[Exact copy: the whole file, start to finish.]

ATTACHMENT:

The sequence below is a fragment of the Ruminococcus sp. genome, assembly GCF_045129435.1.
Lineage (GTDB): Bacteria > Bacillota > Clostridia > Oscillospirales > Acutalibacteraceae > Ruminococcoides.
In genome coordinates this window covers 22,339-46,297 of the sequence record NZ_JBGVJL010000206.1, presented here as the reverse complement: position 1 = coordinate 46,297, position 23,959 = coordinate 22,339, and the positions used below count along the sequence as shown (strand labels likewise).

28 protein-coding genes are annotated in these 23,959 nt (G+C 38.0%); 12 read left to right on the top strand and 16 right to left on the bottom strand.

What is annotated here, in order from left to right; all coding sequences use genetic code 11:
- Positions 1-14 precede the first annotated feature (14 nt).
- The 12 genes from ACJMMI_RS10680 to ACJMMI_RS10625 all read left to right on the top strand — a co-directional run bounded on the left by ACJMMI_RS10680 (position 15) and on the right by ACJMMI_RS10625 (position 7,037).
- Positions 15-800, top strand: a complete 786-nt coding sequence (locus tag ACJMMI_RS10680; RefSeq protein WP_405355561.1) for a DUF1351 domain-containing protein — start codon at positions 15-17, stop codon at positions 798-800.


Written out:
The sequence below is a fragment of the Ruminococcus sp. genome, assembly GCF_045129435.1.
Lineage (GTDB): Bacteria > Bacillota > Clostridia > Oscillospirales > Acutalibacteraceae > Ruminococcoides.
In genome coordinates this window covers 22,339-46,297 of the sequence record NZ_JBGVJL010000206.1, presented here as the reverse complement: position 1 = coordinate 46,297, position 23,959 = coordinate 22,339, and the positions used below count along the sequence as shown (strand labels likewise).

28 protein-coding genes are annotated in these 23,959 nt (G+C 38.0%); 12 read left to right on the top strand and 16 right to left on the bottom strand.

What is annotated here, in order from left to right; all coding sequences use genetic code 11:
- Positions 1-14 precede the first annotated feature (14 nt).
- The 12 genes from ACJMMI_RS10680 to ACJMMI_RS10625 all read left to right on the top strand — a co-directional run bounded on the left by ACJMMI_RS10680 (position 15) and on the right by ACJMMI_RS10625 (position 7,037).
- Positions 15-800, top strand: a complete 786-nt coding sequence (locus tag ACJMMI_RS10680; RefSeq protein WP_405355561.1) for a DUF1351 domain-containing protein — start codon at positions 15-17, stop codon at positions 798-800.